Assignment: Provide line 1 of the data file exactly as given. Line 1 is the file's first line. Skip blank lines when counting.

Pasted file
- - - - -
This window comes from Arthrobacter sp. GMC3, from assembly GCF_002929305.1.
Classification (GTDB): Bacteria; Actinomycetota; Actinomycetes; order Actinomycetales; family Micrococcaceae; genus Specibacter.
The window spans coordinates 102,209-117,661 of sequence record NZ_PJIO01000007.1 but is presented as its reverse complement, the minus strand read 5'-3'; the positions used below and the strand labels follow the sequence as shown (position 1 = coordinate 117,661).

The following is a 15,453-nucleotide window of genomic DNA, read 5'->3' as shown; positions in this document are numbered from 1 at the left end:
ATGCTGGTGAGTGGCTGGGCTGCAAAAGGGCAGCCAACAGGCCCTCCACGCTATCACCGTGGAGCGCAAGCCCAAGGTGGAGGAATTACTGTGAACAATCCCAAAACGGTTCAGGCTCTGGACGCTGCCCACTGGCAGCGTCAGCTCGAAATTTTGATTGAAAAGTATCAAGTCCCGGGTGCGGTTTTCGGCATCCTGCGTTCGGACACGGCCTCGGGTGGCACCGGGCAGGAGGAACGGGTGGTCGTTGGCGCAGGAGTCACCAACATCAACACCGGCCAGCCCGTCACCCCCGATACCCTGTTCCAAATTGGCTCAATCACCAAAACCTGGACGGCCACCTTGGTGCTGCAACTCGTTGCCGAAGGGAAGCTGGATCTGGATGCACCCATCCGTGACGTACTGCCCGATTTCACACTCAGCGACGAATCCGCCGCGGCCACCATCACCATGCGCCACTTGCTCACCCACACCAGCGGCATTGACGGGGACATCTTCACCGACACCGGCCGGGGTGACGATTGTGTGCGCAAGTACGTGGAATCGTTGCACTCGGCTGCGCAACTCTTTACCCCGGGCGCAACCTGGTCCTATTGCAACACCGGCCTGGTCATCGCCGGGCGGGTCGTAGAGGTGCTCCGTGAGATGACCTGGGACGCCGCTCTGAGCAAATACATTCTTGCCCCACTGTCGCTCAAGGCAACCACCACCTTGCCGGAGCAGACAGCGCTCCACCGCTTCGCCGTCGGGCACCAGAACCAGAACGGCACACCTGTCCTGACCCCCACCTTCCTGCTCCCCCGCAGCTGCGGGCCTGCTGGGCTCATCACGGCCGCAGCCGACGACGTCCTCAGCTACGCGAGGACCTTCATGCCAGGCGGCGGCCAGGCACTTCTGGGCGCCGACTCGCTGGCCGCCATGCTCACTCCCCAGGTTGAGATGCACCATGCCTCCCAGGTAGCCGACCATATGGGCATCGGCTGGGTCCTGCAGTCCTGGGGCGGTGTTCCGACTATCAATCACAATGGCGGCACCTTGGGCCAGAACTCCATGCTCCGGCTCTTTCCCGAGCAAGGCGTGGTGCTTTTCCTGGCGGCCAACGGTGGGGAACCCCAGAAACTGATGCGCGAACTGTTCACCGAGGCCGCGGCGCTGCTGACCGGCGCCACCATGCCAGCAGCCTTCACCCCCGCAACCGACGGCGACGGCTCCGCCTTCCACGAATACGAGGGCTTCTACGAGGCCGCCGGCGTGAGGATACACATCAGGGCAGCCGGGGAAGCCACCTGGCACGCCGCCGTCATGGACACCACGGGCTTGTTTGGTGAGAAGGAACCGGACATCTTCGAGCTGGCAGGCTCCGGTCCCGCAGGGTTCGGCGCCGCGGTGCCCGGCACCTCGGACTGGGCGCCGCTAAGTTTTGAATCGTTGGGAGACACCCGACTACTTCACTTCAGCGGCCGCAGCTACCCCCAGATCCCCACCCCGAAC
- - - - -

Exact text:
This window comes from Arthrobacter sp. GMC3, from assembly GCF_002929305.1.